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2016-2017 Teaching Reflection: Learning Music by Making Music

I taught a high school guitar elective class this past school year. This class was

comprised of a variety of students, some who were very involved in formal music making in

school, some who were well-versed in informal music making at home, and some who were not

given a choice and who had no interest in learning guitar, but were taking the class for

graduation credit.

As I was planning for this course, I remembered several discussions about relevant

teaching from various classes from my first two summers in this Masters program. I thought

back to my experiences in the Developing Vernacular Musicianship class, Culturally Affirming

Music Education elective, and the Emerging Practices in Music Education class. One common

thread between all of these classes is the importance of relevant and student-centered teaching.

I remember several discussions in which we talked about the traditional learning

process. Traditional teaching methods often involve a sequential and step-by-step process of

learning from a method book. Sometimes this is beneficial, and there are many positive aspects

that are involved with learning in an organized manner that progressively moves from simple

ideas to complex concepts (Pestalozzi) because cognitively oriented students and logical-

mathematical learners greatly benefit from this type of approach. However, to some students,

this style of learning can become too routine, and often seems decontextualized. Often, the

lesson book exercises are excerpts of songs and/or melodies. Many times, they feel out-of-date

or irrelevant to students daily lives and personal musical tastes. These discussion points

influenced me to start thinking outside of the box to find other ways to teach guitar to my diverse

group of high school students.

Additionally, in several of the classes that Ive taken with Dr. Kaiser, he has reminded me

about the importance of teaching music in a musical way. Dr. Kaiser shared his opinion that

musical expression should be taught at every level of musicianship as another musical

concept/technique. This point of view has resonated with me. I agree that students at the

elementary level should be able to experience emotional and expressive music, even if it is at a

simple level. They shouldnt have to wait until they are advanced to make good music. Music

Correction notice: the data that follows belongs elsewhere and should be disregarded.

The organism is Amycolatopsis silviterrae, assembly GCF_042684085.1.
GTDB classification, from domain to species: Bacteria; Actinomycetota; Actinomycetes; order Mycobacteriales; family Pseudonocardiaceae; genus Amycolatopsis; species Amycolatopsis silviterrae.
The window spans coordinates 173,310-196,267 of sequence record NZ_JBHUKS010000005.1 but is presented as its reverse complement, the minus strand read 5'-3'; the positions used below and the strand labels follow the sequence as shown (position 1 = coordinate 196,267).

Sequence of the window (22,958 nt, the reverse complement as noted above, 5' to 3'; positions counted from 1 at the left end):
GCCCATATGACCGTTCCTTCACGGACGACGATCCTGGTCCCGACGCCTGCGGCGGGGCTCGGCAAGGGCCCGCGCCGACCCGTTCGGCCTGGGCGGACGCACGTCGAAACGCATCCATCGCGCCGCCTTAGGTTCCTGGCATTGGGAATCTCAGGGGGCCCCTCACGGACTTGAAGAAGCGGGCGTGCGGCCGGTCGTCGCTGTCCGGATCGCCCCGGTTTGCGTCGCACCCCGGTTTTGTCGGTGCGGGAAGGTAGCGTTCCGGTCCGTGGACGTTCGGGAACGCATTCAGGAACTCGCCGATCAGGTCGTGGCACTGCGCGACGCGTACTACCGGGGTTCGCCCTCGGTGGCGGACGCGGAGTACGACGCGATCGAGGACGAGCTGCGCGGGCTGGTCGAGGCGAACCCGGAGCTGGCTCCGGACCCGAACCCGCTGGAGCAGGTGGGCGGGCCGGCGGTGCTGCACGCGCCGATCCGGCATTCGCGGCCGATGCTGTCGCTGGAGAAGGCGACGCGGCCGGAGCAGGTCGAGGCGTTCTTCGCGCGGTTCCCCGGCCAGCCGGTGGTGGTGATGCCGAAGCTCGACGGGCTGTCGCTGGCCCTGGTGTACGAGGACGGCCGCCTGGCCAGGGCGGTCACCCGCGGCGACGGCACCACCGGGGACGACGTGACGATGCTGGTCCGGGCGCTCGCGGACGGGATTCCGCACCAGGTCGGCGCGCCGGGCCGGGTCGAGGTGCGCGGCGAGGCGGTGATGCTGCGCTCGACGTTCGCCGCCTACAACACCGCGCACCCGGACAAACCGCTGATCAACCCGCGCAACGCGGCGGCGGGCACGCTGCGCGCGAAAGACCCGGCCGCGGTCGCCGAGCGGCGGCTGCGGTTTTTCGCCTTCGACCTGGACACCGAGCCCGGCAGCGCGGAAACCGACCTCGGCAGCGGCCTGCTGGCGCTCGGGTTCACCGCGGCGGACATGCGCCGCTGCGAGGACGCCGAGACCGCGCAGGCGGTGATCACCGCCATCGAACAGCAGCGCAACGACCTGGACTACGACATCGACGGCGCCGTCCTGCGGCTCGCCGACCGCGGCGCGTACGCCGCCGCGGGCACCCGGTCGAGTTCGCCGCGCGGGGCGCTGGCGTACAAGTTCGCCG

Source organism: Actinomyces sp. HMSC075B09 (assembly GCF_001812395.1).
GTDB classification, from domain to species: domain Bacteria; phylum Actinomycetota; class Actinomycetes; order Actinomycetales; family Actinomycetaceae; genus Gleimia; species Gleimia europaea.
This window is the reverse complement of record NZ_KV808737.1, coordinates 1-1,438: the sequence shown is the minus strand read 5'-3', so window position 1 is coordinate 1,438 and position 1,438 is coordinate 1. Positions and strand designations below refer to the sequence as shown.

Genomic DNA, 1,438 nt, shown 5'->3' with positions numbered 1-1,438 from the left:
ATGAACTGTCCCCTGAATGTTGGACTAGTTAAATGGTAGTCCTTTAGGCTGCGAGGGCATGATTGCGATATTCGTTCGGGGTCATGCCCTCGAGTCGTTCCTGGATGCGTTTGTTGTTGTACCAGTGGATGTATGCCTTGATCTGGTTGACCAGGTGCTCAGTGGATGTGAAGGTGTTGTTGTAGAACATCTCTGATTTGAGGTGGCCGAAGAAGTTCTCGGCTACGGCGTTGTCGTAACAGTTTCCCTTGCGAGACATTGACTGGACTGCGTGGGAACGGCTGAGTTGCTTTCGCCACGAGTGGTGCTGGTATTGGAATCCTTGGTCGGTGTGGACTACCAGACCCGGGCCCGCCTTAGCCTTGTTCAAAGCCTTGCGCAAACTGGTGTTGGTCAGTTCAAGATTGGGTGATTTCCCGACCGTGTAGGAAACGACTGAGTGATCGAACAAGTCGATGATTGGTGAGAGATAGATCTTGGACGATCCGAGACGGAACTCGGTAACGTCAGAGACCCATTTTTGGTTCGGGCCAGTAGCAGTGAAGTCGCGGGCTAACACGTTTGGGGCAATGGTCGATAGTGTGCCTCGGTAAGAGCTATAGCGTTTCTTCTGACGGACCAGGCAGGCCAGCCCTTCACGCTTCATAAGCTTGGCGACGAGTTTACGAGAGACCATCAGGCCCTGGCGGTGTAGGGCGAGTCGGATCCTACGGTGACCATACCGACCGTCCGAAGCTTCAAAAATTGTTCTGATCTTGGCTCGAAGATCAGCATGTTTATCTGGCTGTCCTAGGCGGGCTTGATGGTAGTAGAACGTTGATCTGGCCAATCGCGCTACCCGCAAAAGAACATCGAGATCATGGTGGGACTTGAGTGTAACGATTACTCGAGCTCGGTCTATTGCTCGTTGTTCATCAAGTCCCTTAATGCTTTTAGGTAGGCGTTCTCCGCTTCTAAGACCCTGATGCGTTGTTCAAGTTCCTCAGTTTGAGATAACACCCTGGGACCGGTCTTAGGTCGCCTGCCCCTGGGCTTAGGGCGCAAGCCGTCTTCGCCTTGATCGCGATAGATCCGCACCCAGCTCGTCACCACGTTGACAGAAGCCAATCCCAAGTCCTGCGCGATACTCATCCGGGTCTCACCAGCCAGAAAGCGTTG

itself is expressive and beautiful, so this aspect of it should not be reserved for a particular level

or age-group (Reimer).

I considered these ideas when I was planning for my guitar class. Knowing that I would

have a diverse group of students with varying interests and musical backgrounds, I decided to

look for a way to teach guitar in a relevant and interesting way that would allow for differentiated

levels of learning to occur simultaneously (Da Feltre). I didnt want to limit my students to having

to learn guitar from a method book, especially since most of them would probably not be

interested in learning decontextualized melodies and songs that they are not familiar with. I

decided that they would probably be more motivated to learn in a song-based approach that

involved songs that they enjoy, so they could practically apply their learning experiences to

music that they already know and enjoy (Thorndike).

With this in mind, I decided to explore the Little Kids Rock curriculum. There are a lot of

free resources online on the Little Kids Rock website. After deciding on the most logical order of

the guitar chords that I was planning on introducing to my students, I searched through the

resources on littlekidsrock.org to find accessible songs. After initially introducing the basic

chords, my students were able to jump right in by practicing them in the context of

pop/rock/blues/country songs. This seemed to work really well in helping them stay engaged in

the learning, and it allowed them to practically apply their knowledge and learning processes to

their final project in which they picked a song of their own choice to learn and record/perform.

Overall, this experience helped me learn the value of providing relevant and interesting

repertoire/music-choices to my students, and of teaching my students in a way so that they

could transfer their knowledge to real-life situations outside of school (Dewey, Vygotsky). It also

allowed me to explore new resources and alternative learning methods using various forms of
technology. Finally, the process of designing this class gave me the opportunity to synthesize

ideas from several of my graduate classes to create a better and more engaging learning

experience for my students.

*I have included an example of a project that I assigned in which my students were developing
their comfort level with C, G, D, and Em chords on the guitar through playing songs. Each group
picked one song to learn & perform from the given list.